Bishop Keynote Provides Tangible Approaches to Physician Well-Being

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Practicing medicine in the U.S. is rapidly changing, often no longer resembling the profession physicians pursued for years during training. Computers are a focal point in the exam room, new practice standards have evolved and business models are topsy-turvy – all contributing to dramatic increases in stress and burnout.

The turmoil from this revolution and its negative effects are increasingly recognized by all health care stakeholders as an important problem to be addressed. Today's Louis F. Bishop Keynote will examine the data tracking the effects of changes on health care professionals, the repercussions and how to address the issue from a system perspective rather than simply blaming individuals.

"There is now widespread acceptance that there is a large problem with important implications for our health care delivery system," says Tait Shanafelt, MD, who will deliver the Keynote during the Clinician Wellness Intensive I. "There is great momentum to act at the institutional and national levels to address the underlying causes of the problem and improve the professional work environment."

Shanafelt is recognized as a pioneer and leader in the field of physician wellness. Over the last 20 years his research has helped define the problem and its consequences, and develop system-based approaches to make progress. In 2017, he was appointed the first chief wellness officer at Stanford Medicine.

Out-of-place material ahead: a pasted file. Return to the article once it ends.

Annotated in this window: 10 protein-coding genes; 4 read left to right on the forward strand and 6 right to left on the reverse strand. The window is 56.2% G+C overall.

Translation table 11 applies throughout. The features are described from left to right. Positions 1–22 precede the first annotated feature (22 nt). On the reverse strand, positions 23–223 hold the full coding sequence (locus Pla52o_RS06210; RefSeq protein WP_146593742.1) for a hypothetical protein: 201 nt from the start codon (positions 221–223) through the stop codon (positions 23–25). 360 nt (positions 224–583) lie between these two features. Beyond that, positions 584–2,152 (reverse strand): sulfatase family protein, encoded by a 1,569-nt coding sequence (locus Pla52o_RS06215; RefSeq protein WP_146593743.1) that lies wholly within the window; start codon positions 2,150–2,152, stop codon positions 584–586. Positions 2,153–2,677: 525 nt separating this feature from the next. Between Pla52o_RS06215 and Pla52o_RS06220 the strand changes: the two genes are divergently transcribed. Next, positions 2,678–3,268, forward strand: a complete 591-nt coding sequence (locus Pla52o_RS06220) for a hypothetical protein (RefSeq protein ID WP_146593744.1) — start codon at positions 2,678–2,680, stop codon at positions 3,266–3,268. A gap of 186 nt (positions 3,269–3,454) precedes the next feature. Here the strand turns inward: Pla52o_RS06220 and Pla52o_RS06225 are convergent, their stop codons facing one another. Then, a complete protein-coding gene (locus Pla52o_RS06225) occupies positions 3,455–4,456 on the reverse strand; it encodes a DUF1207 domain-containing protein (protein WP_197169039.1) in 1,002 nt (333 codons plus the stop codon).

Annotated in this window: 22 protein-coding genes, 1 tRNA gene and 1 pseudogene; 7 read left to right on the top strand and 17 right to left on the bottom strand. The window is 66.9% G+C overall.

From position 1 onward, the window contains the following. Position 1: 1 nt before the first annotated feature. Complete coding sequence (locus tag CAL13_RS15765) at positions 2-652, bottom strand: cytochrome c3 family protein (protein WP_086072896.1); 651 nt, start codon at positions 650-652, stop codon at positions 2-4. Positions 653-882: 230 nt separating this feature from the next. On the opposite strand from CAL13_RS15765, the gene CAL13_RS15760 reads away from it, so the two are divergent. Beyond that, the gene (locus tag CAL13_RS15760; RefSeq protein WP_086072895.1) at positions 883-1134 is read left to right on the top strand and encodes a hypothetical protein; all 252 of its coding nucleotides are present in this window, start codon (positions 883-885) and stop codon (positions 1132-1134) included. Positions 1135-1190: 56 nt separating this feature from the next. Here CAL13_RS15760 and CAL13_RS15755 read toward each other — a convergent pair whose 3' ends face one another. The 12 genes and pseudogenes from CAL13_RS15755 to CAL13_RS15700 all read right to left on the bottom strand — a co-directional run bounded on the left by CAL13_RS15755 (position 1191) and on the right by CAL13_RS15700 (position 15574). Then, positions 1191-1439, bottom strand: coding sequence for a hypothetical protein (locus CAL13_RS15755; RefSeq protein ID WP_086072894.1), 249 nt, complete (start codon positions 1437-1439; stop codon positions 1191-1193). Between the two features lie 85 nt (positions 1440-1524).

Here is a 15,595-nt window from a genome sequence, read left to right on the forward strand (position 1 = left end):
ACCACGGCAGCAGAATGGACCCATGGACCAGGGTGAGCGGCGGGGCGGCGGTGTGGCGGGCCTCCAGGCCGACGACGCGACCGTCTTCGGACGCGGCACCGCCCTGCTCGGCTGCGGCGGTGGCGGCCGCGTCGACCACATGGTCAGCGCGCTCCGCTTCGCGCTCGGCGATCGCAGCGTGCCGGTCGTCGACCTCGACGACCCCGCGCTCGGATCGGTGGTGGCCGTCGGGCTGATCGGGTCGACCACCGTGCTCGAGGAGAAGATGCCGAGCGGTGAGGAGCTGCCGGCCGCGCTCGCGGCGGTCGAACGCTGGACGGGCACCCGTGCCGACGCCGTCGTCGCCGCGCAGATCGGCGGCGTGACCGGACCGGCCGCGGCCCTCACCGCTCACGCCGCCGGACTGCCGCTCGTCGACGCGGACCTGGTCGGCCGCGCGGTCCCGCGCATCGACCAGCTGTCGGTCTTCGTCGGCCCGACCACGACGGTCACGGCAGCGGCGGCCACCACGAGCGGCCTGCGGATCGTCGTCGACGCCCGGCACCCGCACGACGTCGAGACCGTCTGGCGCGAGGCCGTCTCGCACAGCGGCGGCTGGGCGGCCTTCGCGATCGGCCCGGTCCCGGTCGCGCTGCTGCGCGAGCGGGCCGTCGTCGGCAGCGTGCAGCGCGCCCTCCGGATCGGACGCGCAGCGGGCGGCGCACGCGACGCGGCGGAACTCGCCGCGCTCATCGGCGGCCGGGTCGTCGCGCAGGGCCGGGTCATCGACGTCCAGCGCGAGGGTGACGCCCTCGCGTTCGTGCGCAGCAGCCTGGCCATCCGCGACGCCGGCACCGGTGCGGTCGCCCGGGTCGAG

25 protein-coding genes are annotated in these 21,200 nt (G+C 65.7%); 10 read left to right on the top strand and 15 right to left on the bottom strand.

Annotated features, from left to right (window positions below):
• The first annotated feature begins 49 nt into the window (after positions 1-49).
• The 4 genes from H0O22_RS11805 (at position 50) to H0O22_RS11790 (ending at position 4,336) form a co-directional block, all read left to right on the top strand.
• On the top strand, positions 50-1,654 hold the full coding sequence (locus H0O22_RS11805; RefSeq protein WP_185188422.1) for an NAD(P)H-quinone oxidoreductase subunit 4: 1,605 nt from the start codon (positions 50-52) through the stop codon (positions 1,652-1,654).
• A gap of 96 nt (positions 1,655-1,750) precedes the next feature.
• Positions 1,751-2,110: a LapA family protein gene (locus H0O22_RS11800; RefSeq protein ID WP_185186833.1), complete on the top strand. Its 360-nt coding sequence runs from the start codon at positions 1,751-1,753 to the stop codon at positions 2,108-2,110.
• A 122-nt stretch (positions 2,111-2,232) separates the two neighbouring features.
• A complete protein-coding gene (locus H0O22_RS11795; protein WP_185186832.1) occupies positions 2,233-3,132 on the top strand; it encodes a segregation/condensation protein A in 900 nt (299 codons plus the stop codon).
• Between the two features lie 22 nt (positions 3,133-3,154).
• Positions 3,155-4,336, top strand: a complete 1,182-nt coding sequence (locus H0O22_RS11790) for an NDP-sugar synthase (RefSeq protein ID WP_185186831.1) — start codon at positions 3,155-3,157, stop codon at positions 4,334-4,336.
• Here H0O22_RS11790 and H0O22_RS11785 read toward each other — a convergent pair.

He also leads the Stanford Medicine WellMD Center and is associate dean for the Stanford School of Medicine. Before joining Stanford, he spent a decade leading successful initiatives to reduce burnout and improve physicians' sense of fulfillment at the Mayo Clinic.

The 50th Annual Louis F. Bishop Keynote will be presented today during
the Clinician Wellness Intensive I, from 12:15 – 1:45 p.m. in Room 225.

Shanafelt has published more than 125 manuscripts on the topic, including an influential 2017 article outlining nine organizational strategies to promote physician engagement. Many of the interventions were inexpensive but made a great impact and have been adopted at other institutions and practices of all sizes. Effective organizational strategies can be implemented at work-unit, clinic, department, hospital and organization levels, Shanafelt says.

On a larger scale, over the past two years the National Academy of Medicine has been leading a national effort to engage all stakeholders in countering burnout among health care professionals.

National efforts led by the National Academy, the American Medical Association and other large professional societies seek to engage payers, regulators and electronic health record vendors, and drive improvements. Shanafelt says the fact that these diverse stakeholders are working together to find solutions makes him optimistic that the efforts are on the cusp of meaningful progress.

"I hope the audience walks away with a better understanding of the structural drivers underlying occupational distress in physicians as well as examples of tangible organization-based approaches to address them," he says. "For too long, the attention has focused on blaming the individuals, suggesting that the remedy was physicians taking better care of themselves and learning to be more resilient. We need to address the structural drivers in the work environment that are the underlying problem."

Keywords: ACC Publications, ACC Scientific Session Newspaper, ACC Annual Scientific Session, ACC19, American Medical Association, Physicians, Delivery of Health Care, Burnout, Professional, Medicine, Leadership, Electronic Health Records

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